By Nikki Turner, Immunisation Advisory Centre Clinical Director
From next week, unvaccinated staff working at managed isolation and quarantine (MIQ) facilities will be moved to low-risk jobs, following a case of a worker who missed vaccination appointments and then tested positive for COVID-19.
The recently announced ban on arrivals from India underscores an important point: even once all border and health staff have been vaccinated, vaccination does not provide 100% protection.
Last month, a MIQ worker tested positive almost a week after receiving their second vaccine dose. This case shows that, occasionally, even fully vaccinated people can still carry the virus in their throats and therefore potentially spread it.
Clinical trials of the Pfizer/BioNTech vaccine show 90-97% efficacy which means most fully vaccinated people will not get sick, and the small number who do are very unlikely to develop serious disease.
The vaccine reduces the ability to contract and pass on the virus, but not always completely. It takes the sting out of COVID-19’s tail, because it particularly reduces its ability to cause serious illness or death.
In last month’s case, the vaccinated worker remained asymptomatic, which likely reduced the spread of the virus to others. The risk of spread is higher from sick people because they have a higher load of the virus, and therefore more to spread, and they are more likely to spread it, particularly with coughing.
Data from use in several countries suggests the vaccine has some effect in reducing an infected person’s ability to pass the virus on to others, but as this example shows, vaccinated people can still carry and spread the virus, albeit at much lower rates.
The combination of a vaccine’s ability to reduce illness — and therefore spread of the disease — is good news, but it’s not fool proof. Should New Zealand consider opening its borders beyond the current travel bubble with Austalia (due to start on April 19), it’s likely this would allow people with COVID-19 into the country.
If the majority of New Zealanders are vaccinated, we can be confident that very few people will get sick. But whether this would be enough to stop spread through the community remains unclear.
New Zealand could aim for herd immunity, which would mean vaccinating enough of the population to stop the virus from spreading, should it enter a community. The ability to stop spread would depend on the proportion of the population that is immune (either following infection or through vaccination), whether immunity is spread evenly across the population, and the infectivity of the virus.
With measles, for example, a population requires up to 95% immunity before the virus can stop spreading. But measles is more highly infectious compared to COVID-19 so the level of immunity required to achieve herd immunity would likely be lower.
While it is possible to calculate a magic number needed for herd immunity for COVID-19, there are several variables that prevent us from doing so accurately. These include the recent more contagious mutations and the lack of data on precisely how effective the vaccine is against asymptomatic spread.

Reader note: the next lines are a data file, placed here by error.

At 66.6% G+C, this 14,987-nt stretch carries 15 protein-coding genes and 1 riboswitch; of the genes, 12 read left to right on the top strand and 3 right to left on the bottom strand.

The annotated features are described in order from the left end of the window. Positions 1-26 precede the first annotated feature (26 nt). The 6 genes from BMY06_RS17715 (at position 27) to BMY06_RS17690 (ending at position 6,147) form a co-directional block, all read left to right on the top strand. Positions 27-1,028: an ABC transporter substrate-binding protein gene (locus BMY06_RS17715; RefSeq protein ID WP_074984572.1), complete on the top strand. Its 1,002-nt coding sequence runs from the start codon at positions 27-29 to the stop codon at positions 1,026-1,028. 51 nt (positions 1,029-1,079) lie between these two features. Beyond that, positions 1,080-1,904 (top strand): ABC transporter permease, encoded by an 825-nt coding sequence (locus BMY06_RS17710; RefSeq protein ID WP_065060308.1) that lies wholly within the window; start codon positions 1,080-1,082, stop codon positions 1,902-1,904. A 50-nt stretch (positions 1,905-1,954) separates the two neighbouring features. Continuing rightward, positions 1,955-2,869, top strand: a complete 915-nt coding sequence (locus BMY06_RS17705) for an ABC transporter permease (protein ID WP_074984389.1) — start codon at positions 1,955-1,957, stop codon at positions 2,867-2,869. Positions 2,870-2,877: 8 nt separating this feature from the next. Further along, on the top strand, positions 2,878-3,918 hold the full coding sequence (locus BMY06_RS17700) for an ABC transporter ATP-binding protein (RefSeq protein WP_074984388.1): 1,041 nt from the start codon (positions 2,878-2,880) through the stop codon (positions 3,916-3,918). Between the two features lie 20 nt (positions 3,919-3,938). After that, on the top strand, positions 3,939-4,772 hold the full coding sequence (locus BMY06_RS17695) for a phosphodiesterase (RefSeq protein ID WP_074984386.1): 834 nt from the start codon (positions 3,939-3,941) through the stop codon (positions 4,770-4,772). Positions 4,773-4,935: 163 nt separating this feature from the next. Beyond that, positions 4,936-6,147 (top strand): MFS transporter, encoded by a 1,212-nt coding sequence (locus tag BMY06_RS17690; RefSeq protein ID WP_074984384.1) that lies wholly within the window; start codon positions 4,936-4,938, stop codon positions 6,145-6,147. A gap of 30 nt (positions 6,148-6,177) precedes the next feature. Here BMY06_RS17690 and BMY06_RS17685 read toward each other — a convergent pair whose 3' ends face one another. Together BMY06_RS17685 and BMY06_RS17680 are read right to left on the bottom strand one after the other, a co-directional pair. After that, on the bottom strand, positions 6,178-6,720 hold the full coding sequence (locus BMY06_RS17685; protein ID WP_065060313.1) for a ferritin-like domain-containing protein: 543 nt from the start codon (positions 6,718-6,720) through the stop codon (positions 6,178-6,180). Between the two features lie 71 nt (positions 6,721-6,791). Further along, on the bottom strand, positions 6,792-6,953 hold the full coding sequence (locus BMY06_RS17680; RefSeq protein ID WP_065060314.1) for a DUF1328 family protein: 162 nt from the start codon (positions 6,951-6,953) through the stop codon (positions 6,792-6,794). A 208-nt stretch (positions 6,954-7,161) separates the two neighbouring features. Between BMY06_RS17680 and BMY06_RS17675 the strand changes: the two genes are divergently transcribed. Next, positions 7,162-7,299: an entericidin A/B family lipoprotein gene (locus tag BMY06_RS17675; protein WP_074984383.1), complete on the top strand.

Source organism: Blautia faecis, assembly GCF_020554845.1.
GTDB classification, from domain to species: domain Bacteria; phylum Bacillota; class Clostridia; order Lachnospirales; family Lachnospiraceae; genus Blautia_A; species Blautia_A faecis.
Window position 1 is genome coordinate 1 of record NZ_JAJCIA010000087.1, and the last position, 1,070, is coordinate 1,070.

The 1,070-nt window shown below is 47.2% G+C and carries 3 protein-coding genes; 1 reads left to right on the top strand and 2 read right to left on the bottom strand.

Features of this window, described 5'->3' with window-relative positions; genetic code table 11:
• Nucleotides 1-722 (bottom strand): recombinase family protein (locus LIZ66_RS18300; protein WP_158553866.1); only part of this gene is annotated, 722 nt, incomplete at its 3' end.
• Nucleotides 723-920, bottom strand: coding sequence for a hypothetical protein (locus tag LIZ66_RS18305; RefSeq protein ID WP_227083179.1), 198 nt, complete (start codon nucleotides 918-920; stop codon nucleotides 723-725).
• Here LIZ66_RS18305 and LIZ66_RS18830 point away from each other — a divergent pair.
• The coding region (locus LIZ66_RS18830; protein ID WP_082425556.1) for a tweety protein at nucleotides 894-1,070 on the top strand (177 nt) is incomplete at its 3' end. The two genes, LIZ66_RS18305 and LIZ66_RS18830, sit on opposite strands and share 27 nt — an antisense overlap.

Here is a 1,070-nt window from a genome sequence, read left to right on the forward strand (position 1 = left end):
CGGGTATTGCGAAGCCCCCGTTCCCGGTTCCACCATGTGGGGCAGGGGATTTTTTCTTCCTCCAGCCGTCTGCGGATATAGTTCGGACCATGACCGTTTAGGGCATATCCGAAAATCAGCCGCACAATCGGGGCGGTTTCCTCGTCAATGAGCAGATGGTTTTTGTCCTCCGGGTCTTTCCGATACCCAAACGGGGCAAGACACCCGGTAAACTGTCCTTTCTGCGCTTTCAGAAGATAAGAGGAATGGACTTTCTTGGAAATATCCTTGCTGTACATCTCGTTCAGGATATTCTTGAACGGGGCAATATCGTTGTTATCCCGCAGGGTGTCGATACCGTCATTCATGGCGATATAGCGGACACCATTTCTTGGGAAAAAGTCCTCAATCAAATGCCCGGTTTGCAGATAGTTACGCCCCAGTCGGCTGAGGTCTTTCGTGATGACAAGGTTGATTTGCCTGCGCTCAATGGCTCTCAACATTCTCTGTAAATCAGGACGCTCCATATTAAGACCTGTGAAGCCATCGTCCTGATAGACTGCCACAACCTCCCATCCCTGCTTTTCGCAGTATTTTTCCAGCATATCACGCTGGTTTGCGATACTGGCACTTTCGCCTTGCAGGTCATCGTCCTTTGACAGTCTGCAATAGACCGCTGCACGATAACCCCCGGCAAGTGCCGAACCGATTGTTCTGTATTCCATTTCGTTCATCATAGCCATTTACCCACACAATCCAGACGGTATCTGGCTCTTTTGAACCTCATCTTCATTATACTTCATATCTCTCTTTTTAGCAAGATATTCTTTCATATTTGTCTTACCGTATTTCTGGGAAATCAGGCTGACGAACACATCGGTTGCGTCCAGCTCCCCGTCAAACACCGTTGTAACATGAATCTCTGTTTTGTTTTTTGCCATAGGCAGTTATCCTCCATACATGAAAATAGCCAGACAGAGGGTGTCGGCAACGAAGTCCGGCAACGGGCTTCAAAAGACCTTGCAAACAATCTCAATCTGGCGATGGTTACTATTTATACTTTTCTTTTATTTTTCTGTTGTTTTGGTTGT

Also unhelpful in a quest for herd immunity is that we cannot yet vaccinate children under 16. Clinical trials are underway to determine the efficacy of the Pfizer/BioNTech vaccine for children and preliminary results are promising. But until trials are completed and the data scientifically reviewed, New Zealand’s vaccination programme excludes just under a quarter of New Zealand’s population.
Even with an excellent vaccination programme, vaccination is not evenly distributed. There are groups and communities with lower coverage, which means there will be gaps across the population.
We have seen this with the 2019 measles outbreak in New Zealand. Even with high vaccination rates of over 90% across most of the population, and a highly effective vaccine, the disease affected communities or age groups with lower immunisation coverage.
As long as COVID-19 continues to spread internationally, further border openings would import new cases and challenge New Zealand’s ability to maintain its elimination status.
A partial response may lie in aiming for the highest possible rates of immunisation, alongside ongoing public health measures that have worked well so far, including contact tracing.
One possible option would be to only allow vaccinated people into the country, because they are less likely to be carrying disease. But are we going to wait until vaccination gets to all countries, and to all age groups, before opening our borders?
Another option is to open the borders and support the vaccination of any unvaccinated people on arrival in New Zealand. This could be a feasible strategy once children are able to be vaccinated.
Another path is to let go of the concept of elimination and focus instead on disease control. We know with great confidence that this vaccine is effective at stopping severe disease and death.
I recommend we put all our efforts into vaccinating everyone we possibly can, particularly more vulnerable individuals and communities. Then, when we do open the borders and the disease comes into New Zealand, we will see predominantly mild and asymptomatic disease. This will be manageable.
This strategy will require an effective vaccination coverage that doesn’t leave out those most in need. We must offer the vaccine equitably to everyone, with the best possible informed consent approaches, care and thought. There will still be those who choose not to vaccinate, but with a well communicated immunisation programme, this group should be a very small percentage of the population.
If we have a high rate of immunisation coverage, alongside traditional contact tracing, we can minimise the risk to these individuals and maintain an approach that relies on education and support rather than the heavy hand of mandatory vaccination.